In the end I believe that stopping piracy altogether is almost impossible with the technology now available today, but there are certainly ways to reduce or control illegal music downloading. However I think enough people still support the musicians they like by either buying their CD’s or purchasing their songs of ITunes so is there really a need to continue with lawsuits or other government action.

Condry, Ian. (2004). Cultures of Music Piracy: An Ethnographic Comparison of the US and Japan. International Journal of Cultural Studies. 7 (3), pg. 343-363

Steinmetz, K., K. Tunnell (2013). Under the Pixelated Jolly Roger: A Study of On-Line Pirates. Deviant Behavior. 34 (1), pg. 53-67

Module 4: Short Web Video

Here is the link for my video about youth and gangs enjoy!

Module 4 Summation

After reading the comments from this week it was very clear that most of us consider ourselves consumers rather than producers. The main platforms most of us use to consume would appear to be Facebook, Youtube and Twitter. This further proves the stat that only between 0.5 % – 1.5 % users of most popular social media sites (Flickr, YouTube, Wikipedia) contributed their own content. However I was still a bit shocked when I found out there was no one that commented who seemed to consider themselves a producer especially since we are taking a class related to online media. On the other hand there seems to be a few reasons for most of us being just consumers and not producers.

One comment that was made suggested that many of us find ourselves in this category (consumers) because it is a low–effort process where-as being a producer to me requires a more high-effort process. What I am getting at is most of us are lazy, do you agree? I would very much agree with this comment because being a producer takes a lot of work and time and not everyone wants to dedicate themselves to producing media content that most of us believe will only get recognized if it is of good quality. Also I might add another reason which I think contributes to the lack of producing is due to the fact that we are not quite comfortable or feel we are capable of producing which is a relatively new field to most of us. Therefore being a consumer is very simple and requires little effort in order for the individuals using these platforms to get their online media fix.

Another comment talked about the song “call me maybe” by Carly Rae Jepson and all the remix’s to the song that were created and posted on Youtube. It also mentioned that Carly Rae Jepson was thrilled with the outburst and believed it to be the ultimate compliment that people enjoyed her music enough to create their own versions. I found this very interesting and can understand why Carly Rae Jepson would feel this way about people remixing her song. Not only does it prove that people like the song enough to use it as something they can remix too, but the remixes make the song become more popular through Youtube and other platforms. In addition, more and more people are now aware of the artist Carly Rae Jepson and will be waiting for her next song to be released.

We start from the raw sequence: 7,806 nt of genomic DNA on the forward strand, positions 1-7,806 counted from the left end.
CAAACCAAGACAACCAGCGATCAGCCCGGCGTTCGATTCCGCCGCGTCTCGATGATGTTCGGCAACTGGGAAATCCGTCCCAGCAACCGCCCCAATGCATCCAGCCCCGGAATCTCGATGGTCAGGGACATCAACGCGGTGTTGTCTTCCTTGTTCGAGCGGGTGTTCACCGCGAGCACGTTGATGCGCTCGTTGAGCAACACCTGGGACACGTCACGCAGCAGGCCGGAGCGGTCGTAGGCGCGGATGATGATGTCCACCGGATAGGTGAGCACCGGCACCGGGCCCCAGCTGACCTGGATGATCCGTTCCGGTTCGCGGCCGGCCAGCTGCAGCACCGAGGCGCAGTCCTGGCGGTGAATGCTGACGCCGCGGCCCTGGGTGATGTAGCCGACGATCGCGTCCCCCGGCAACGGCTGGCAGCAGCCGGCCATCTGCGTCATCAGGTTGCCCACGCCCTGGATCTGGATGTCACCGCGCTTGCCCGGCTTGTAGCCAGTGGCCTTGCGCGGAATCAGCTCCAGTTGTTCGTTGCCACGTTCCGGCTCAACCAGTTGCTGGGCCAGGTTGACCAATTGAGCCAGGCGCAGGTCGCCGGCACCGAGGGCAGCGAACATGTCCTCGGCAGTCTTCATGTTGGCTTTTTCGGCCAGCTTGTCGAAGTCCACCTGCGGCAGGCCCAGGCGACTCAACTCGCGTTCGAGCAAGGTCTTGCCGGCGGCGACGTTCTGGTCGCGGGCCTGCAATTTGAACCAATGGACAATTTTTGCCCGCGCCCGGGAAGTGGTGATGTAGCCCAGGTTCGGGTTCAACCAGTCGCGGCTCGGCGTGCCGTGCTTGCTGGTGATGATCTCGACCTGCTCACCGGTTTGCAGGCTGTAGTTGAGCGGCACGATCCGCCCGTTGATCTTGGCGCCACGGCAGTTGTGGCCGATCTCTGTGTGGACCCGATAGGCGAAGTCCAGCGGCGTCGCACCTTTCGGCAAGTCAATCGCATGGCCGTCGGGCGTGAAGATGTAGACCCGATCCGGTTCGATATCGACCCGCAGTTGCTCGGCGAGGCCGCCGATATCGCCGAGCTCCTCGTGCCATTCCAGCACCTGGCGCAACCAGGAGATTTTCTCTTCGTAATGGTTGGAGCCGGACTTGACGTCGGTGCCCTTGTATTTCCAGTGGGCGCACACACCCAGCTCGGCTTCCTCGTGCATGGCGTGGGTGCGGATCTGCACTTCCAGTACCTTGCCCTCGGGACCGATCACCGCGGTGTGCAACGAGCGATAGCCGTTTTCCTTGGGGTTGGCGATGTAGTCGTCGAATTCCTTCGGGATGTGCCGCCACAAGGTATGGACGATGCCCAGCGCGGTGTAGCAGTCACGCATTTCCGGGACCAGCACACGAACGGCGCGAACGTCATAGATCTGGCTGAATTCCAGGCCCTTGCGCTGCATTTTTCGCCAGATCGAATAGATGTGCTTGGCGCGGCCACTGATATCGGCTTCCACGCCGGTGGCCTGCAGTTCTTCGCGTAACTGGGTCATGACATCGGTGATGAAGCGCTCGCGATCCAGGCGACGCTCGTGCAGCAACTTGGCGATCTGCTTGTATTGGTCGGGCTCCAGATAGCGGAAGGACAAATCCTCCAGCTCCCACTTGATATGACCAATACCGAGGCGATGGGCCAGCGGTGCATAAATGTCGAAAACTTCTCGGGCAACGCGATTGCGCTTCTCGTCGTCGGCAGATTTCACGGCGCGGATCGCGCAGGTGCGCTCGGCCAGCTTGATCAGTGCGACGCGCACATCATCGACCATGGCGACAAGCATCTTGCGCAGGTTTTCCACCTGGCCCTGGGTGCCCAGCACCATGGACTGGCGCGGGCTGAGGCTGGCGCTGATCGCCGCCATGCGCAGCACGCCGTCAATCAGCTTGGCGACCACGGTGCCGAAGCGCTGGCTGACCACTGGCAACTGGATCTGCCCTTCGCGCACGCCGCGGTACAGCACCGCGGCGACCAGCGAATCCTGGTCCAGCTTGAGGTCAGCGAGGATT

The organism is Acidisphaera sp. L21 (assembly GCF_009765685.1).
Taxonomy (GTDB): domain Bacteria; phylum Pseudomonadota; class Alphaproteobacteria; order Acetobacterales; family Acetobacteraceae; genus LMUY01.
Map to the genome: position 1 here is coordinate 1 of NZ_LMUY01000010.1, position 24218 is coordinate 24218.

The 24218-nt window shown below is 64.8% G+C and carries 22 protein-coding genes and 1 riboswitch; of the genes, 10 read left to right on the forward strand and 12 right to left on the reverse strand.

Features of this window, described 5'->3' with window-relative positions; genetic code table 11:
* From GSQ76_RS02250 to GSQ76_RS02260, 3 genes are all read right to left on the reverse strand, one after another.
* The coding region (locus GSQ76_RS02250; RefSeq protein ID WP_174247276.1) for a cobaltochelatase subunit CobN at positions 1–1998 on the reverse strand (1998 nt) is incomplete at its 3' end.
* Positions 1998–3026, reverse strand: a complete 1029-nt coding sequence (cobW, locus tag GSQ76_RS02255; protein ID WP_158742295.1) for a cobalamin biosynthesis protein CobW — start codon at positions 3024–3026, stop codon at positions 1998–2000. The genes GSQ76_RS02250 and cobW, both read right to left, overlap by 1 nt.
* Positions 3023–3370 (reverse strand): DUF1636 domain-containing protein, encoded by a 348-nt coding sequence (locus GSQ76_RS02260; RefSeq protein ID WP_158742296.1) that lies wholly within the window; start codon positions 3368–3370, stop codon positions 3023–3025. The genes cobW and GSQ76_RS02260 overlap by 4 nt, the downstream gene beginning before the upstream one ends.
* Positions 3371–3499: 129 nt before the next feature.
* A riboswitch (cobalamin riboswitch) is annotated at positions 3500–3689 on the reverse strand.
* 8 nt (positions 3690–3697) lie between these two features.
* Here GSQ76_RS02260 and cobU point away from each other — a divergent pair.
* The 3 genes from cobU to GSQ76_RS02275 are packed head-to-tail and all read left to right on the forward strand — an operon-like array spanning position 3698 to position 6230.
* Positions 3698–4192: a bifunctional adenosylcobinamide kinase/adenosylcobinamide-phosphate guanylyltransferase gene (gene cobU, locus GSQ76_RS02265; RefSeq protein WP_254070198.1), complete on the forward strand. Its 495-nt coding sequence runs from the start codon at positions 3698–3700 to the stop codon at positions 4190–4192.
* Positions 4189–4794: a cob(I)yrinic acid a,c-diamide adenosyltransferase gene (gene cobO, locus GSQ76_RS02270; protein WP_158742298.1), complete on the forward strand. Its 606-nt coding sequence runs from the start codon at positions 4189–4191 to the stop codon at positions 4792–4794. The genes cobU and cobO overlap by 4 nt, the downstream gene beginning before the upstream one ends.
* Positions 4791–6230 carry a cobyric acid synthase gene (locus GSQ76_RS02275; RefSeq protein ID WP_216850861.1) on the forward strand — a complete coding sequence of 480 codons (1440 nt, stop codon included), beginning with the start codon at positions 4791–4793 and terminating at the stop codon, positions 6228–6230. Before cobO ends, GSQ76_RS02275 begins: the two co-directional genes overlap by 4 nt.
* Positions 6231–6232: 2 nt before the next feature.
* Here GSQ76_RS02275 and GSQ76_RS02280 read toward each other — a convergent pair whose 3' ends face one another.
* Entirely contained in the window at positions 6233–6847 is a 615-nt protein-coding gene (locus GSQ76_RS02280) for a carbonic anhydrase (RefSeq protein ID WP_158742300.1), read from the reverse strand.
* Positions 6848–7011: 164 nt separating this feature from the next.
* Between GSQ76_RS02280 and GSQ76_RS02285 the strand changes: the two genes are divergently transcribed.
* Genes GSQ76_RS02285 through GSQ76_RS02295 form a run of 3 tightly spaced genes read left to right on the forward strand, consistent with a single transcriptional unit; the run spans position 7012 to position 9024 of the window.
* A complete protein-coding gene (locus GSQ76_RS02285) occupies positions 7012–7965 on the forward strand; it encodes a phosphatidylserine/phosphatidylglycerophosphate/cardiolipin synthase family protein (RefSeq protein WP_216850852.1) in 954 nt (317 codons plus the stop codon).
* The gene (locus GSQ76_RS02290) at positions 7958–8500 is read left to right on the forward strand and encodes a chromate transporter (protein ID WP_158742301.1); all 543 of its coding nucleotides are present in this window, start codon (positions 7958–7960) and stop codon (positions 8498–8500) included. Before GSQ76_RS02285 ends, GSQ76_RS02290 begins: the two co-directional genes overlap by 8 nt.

To sum up, even though copyright laws attempt to control remixing I believe producers will continue to produce regardless of these laws. Hollywood is a prime example of how recreating scenes and movies can lead to making millions of dollars and most of the viewers don’t even know the movie has been remixed. I have no issue with users remixing because everything seems to be remixed these days, however I believe we should always recognize the original creative work of an individual.

Module 4 – Everything is a Remix

In an era of “producer-consumers” I would consider myself as a consumer as I am sure the overwhelming majority of us are also consumers. Even as a consumer I know that when attempting to produce new media there is always the challenge of abiding by copyright laws. Furthermore because I would consider myself an amateur with respect to producing new media I may be infringing upon restrictive copyright laws without even knowing or meaning too. However, as mentioned by Kirby Ferguson, if you are the one producing a new product you may be fine with copying and transforming an idea already used on another product. But when someone else using your ideas or product to copy and transform into something new we then become defensive and decide to take action against these individuals or companies. Regardless, I think as an online community we should recognize the original creative work of an individual with reward, but not punish those who then remix in order to create something new.

A stat I found remarkable in this week’s readings was that “according to 2007 statistics, only between 0.5 % – 1.5 % users of most popular social media sites (Flickr, YouTube, Wikipedia) contributed their own content” (Manovich, 2008). This just shows that many people are consumers and very few actually contribute themselves. However blogs sites, Facebook and YouTube allow as well as encourage us as consumers to comment and/or like photos, videos and posts creating a way to a robust and freely accessible cultural commons.

Another interesting example of was given by Jenkins of how “producer-consumers” can work toward building a robust and freely accessibly cultural commons in the face of restrictive copyright laws. He suggested that “major successes have come within franchises that have courted feedback from consumers during the product development process, endorsed grassroots appropriation of their content and technology and that have showcased the best user-generated content” (Jenkins 2004). Gaming companies use this strategy and see the value in forming relationships with their consumers compared to the music/recording industry who usually resort to legal action in terms of copyright issues.

No matter what “producer-consumers” will continue to face a great challenge with copyright laws, especially when “the world’s cultural structures are dominated by nine corporation who own 85 percent of world music, all the major Hollywood studios, most satellite and cable services, much of book and magazine publishing and a vast array of broadcast TV” (Miller, 2004). On the other hand, so much of everything in our world today is copied and reproduced that it makes it very difficult to determine what is considered to be copied and what is not. Therefore this makes it easier for online communities to remix and copy, but also usually results in an improved or better product which benefits our society.